Apollo 8 astronaut behind iconic 'Earthrise' photograph killed in plane crash

William Anders passed away aged 90 in Washington leaving behind his wife, 2 daughters and 4 sons

By  Web Desk   |  
June 08, 2024
Apollo 8 astronaut William Anders dies at 90 in tragic plane crash. — AFP/File, Reuters/File

William Anders, a former astronaut at the National Aeronautics and Space Administration (Nasa), known for his historic role in the Apollo 8 mission, died in a plane crash on Friday in Washington, his son Gregory confirmed.

According to The Sun, Anders, 90, was flying an aircraft that went down off the coast of Jones Island in the San Juan Islands, the San Juan County Sheriff's Office reported.


After hours-long search, involving multiple agencies and covering 215 nautical miles, the United States Coast Guard recovered Anders' body.

Anders had graduated from the United States Naval Academy in 1955 and later, served as a fighter pilot in all-weather interception squadrons of the Air Defense Command in California and Iceland.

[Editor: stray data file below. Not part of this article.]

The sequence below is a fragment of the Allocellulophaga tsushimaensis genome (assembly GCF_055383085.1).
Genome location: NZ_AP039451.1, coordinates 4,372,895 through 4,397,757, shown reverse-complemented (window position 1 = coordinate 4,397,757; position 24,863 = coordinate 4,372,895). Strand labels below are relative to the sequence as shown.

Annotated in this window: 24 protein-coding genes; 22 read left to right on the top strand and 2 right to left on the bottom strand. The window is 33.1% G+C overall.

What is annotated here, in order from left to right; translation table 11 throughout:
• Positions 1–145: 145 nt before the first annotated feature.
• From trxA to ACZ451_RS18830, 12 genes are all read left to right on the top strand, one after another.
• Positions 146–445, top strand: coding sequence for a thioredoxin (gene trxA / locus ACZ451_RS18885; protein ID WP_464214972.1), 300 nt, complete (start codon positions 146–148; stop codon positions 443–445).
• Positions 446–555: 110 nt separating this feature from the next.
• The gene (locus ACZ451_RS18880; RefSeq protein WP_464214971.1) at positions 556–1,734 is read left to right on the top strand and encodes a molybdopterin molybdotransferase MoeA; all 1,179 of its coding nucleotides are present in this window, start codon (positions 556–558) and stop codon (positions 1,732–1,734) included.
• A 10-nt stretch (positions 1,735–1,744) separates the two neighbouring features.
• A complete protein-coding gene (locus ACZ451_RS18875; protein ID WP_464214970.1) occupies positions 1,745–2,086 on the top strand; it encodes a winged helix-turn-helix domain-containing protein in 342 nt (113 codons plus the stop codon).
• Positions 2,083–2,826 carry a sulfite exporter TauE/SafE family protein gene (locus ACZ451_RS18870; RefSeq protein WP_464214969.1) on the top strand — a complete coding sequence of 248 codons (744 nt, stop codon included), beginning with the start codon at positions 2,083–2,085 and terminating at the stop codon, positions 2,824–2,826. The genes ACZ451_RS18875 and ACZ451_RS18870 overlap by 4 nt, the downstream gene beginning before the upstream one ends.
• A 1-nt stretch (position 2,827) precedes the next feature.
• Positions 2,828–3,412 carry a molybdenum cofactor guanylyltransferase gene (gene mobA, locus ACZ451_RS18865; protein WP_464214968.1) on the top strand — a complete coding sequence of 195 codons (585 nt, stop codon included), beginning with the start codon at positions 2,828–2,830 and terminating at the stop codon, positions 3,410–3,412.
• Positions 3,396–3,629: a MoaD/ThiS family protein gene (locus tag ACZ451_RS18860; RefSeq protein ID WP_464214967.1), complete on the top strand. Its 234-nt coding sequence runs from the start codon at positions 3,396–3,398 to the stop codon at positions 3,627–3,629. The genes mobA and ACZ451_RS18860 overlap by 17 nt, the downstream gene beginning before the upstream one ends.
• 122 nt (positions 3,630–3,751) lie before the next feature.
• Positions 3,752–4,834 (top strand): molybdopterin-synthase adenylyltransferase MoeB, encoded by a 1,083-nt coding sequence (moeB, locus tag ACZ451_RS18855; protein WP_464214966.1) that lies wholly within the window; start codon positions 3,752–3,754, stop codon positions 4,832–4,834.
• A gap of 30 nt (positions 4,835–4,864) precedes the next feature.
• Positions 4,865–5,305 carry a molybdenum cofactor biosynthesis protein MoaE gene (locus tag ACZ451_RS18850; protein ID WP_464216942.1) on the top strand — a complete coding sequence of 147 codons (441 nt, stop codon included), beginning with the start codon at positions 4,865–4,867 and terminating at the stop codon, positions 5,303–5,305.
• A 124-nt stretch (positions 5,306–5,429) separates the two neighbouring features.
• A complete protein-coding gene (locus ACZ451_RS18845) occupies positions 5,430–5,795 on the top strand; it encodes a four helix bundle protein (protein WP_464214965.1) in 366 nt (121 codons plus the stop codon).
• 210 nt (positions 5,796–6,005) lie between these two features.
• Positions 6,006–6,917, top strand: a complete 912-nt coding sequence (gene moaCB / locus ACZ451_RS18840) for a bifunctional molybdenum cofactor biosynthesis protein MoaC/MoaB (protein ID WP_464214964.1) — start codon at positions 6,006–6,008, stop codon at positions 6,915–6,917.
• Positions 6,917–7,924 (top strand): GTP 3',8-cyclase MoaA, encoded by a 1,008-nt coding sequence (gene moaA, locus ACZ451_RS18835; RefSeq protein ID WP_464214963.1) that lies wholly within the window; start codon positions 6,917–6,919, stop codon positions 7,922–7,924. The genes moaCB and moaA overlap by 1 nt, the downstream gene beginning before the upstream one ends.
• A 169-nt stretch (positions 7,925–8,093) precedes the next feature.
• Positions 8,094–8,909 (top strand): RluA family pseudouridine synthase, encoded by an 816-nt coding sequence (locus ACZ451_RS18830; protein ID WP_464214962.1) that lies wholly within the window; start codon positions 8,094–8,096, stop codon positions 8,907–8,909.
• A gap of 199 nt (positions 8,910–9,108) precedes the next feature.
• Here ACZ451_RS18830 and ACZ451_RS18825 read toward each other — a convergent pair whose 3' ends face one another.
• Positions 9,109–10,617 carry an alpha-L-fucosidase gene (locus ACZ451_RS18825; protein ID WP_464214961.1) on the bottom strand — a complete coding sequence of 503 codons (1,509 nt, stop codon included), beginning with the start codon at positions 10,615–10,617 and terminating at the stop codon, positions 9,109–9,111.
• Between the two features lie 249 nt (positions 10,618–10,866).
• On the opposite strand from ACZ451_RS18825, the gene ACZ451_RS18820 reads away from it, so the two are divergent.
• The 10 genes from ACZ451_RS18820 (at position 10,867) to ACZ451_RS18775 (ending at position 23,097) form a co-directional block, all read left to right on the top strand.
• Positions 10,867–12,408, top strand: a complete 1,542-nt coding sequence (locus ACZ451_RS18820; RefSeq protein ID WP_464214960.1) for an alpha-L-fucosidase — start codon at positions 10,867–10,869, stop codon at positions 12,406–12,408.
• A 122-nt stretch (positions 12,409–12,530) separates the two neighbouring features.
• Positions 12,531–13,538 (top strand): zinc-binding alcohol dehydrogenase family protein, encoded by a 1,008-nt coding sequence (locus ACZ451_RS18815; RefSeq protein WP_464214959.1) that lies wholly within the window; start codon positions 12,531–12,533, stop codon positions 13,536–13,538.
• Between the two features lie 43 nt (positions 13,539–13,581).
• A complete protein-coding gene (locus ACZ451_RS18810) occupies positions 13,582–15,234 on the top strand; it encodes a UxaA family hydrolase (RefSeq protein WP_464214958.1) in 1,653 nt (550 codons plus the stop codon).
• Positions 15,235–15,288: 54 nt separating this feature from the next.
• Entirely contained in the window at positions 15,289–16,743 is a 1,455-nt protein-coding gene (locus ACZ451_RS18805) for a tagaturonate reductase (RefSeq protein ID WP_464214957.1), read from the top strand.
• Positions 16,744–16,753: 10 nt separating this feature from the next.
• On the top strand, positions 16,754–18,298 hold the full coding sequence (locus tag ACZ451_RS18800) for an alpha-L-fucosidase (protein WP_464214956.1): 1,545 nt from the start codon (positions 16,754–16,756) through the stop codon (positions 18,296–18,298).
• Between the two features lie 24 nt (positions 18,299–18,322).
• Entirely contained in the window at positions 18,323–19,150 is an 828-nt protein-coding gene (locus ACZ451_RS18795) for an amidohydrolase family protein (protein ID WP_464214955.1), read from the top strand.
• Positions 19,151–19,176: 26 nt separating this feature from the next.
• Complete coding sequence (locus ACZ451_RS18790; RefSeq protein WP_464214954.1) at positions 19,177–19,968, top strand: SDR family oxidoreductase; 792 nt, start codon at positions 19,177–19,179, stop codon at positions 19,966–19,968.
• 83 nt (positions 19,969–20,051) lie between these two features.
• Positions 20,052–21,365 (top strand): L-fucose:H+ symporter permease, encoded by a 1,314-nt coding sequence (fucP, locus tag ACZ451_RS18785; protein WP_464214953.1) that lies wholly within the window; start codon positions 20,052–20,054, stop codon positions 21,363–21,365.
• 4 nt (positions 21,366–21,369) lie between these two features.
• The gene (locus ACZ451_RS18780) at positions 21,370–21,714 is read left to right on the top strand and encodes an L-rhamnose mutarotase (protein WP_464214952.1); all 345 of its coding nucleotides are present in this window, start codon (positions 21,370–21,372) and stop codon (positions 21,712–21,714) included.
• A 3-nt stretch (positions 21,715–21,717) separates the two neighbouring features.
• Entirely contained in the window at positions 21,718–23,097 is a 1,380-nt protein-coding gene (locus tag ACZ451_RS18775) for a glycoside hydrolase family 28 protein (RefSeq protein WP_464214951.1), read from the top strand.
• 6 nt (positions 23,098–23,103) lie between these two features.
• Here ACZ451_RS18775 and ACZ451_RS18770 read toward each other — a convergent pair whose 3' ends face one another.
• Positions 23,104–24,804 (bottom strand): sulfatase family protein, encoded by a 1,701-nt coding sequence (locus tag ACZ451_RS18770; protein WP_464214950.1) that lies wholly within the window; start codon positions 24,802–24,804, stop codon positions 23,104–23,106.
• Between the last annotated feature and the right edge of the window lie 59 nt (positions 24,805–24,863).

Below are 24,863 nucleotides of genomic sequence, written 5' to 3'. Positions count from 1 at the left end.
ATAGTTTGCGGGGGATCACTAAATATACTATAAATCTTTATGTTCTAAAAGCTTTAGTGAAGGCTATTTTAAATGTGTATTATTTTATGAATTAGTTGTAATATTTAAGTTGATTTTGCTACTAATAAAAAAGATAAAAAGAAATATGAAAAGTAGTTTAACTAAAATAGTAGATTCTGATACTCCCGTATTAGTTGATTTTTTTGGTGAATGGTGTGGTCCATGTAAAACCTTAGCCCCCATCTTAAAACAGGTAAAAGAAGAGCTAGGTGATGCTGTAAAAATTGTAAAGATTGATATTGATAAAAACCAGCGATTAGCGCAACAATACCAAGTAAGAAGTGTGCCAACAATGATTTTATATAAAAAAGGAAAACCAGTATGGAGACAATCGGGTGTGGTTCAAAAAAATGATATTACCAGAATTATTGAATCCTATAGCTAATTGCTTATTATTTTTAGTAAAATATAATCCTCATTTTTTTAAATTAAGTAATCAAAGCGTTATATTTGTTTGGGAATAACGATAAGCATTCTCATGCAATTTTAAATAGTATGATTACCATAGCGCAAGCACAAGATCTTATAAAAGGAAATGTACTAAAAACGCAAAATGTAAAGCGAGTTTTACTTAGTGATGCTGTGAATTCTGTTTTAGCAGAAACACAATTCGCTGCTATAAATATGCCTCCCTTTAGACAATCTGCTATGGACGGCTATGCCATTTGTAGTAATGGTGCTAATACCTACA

He managed nuclear power reactor shielding and radiation effects programs at the Force Weapons Laboratory in New Mexico.

Anders was selected as an astronaut by Nasa in 1964 and served as backup pilot for the Gemini 11 mission in 1966 and the Apollo 11 flight in 1969.

His most significant achievement was as the lunar module pilot for Apollo 8 in December 1968, where he, alongside Jim Lovell and Frank Borman, became part of the first crew to orbit the moon.

During this mission, Anders captured the iconic "Earthrise" photograph, which has been described as "legendary" by Nasa.

In a post on X, Nasa administrator Bill Nelson paid tribute to Anders, saying: "Bill Anders offered to humanity among the deepest of gifts an astronaut can give. He traveled to the threshold of the Moon and helped all of us see something else: ourselves. He embodied the lessons and the purpose of exploration. We will miss him."

Anders leaves behind his wife, Valerie, their two daughters, and four sons.